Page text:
Liberty, News Corp. close to accord
Colorado could be a hub for satellite TV.Copyright 2006 The Denver Post
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The Denver Post
November 16, 2006 Thursday
By Kimberly S. Johnson, Denver Post Staff Writer
From Lexis Nexis
The intensifying talks between John Malone's Liberty Media Corp. and Rupert Murdoch's News Corp. over a possible stock-for-assets swap involving DirecTV could bring an end to a high-stakes gambit begun two years ago by Malone to gain a bigger piece of media and entertainment giant News Corp.
It also could bode well for Colorado - once the country's hub for cable-television companies - as an emerging satellite-TV power center. EchoStar Communications Corp., the No. 2 satellite-TV provider behind DirecTV, is based in Douglas County, the home of Liberty Media.
On Wednesday, News Corp. chairman Rupert Murdoch said his company and Liberty were close to a deal in which News Corp. could regain the 19 percent stake Liberty owns in News Corp.
But he wouldn't confirm that such a deal would involve a stock-for-assets swap for News Corp.'s 38 percent controlling stake in DirecTV. Liberty chief executive Greg Maffei has said DirecTV is among the News Corp. assets Liberty is interested in.
Neither Liberty nor DirecTV officials would comment on the negotiations Wednesday.Malone has roots in the cable industry and in Denver. Liberty started as the cable-TV programming arm of Tele-Communications Inc., the cable-service provider that Malone ran in Denver for more than 25 years. TCI was founded by Robert Magness in 1968. Malone kept control of Liberty and sold TCI's assets to AT&T Broadband - now Comcast - in 1999.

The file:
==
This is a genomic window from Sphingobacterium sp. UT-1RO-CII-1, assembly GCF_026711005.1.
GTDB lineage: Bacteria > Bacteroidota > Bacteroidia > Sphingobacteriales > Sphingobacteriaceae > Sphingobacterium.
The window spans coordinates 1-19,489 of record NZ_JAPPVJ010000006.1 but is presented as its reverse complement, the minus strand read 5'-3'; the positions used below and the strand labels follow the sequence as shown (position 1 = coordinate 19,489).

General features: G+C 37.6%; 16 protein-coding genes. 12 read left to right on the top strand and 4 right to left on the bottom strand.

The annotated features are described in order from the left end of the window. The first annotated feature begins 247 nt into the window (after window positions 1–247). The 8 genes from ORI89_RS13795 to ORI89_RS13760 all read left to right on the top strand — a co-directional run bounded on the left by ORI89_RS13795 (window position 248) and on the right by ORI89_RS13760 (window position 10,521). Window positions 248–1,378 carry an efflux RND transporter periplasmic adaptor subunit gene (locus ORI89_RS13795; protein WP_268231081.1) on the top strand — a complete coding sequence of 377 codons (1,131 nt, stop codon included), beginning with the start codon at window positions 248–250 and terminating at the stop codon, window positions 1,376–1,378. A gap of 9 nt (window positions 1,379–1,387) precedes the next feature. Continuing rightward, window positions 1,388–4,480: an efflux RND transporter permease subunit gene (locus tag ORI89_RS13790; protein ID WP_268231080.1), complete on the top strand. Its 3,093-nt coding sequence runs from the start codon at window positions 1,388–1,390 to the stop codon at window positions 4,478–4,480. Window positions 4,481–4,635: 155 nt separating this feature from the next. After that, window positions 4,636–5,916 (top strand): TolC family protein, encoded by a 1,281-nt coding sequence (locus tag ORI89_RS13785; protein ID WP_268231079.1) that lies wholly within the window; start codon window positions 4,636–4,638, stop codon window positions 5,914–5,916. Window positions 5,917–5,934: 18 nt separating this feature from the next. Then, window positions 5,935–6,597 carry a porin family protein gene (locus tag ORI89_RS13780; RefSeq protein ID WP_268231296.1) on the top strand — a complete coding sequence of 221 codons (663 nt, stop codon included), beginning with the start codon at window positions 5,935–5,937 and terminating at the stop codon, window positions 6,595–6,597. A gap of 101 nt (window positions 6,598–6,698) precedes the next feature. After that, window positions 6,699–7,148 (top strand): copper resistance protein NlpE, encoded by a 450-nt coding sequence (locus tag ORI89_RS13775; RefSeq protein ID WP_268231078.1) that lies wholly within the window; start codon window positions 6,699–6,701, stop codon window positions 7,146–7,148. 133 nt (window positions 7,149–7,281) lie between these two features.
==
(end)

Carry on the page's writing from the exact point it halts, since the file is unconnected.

"There's a certain irony to the idea that Denver would emerge as the center of satellite TV after holding the title of center of the cable universe for the last two decades," said Craig Moffett, Sanford C. Bernstein & Co. senior analyst.
But the cable industry has waned in Colorado, with the biggest providers now based elsewhere.
El Segundo, Calif.-based DirecTV has more than 15 million customers. EchoStar, which operates the Dish Network, has 12.5 million subscribers.
DirecTV already has substantial operations in Colorado, with plans to hire up to 1,000 employees at a Denver-based national operations facility next year.
The company employs 122 at a Castle Rock satellite-uplink center, one of two locations where TV signals are collected, sent up to DirecTV satellites and sent back down to customers' dishes. More than 294 DirecTV employees already work at the Denver-based operations center.
"With the Malone acquisition, satellite TV gets that much closer to a Denver-only experience," said Jimmy Schaeffler, senior multichannel TV analyst for the Carmel Group. "Denver goes from being just the cable center to being the multichannel pay-TV center for the U.S. and maybe the world. It's a very positive thing for the state of Colorado."
In November 2004, Malone bought up about $1.5 billion in News Corp. shares, doubling Liberty's stake in the company to about 19 percent. Since then, Murdoch has introduced a "poison pill" provision at News Corp. to keep Malone from gaining additional control.
Should Liberty and News Corp. reach a deal involving DirecTV, Colorado has enough satellite talent that Liberty might consider relocating some operations or top-level talent to the state, said one observer.
"Just as (cable company) Adelphia moved from Pennsylvania to Denver to take advantage of the talent here, it seems that satellite could do the same," said Erica Stull, a former Adelphia executive who worked in Denver's cable industry for 18 years.
It could also open up "a renewed sense" of competition between DirecTV and EchoStar, said Barbara Sullivan Roehrig, a pay-TV marketing consultant and former EchoStar executive.
"There may be a concerted aggressive effort (by Liberty) to get some EchoStar personnel," she said.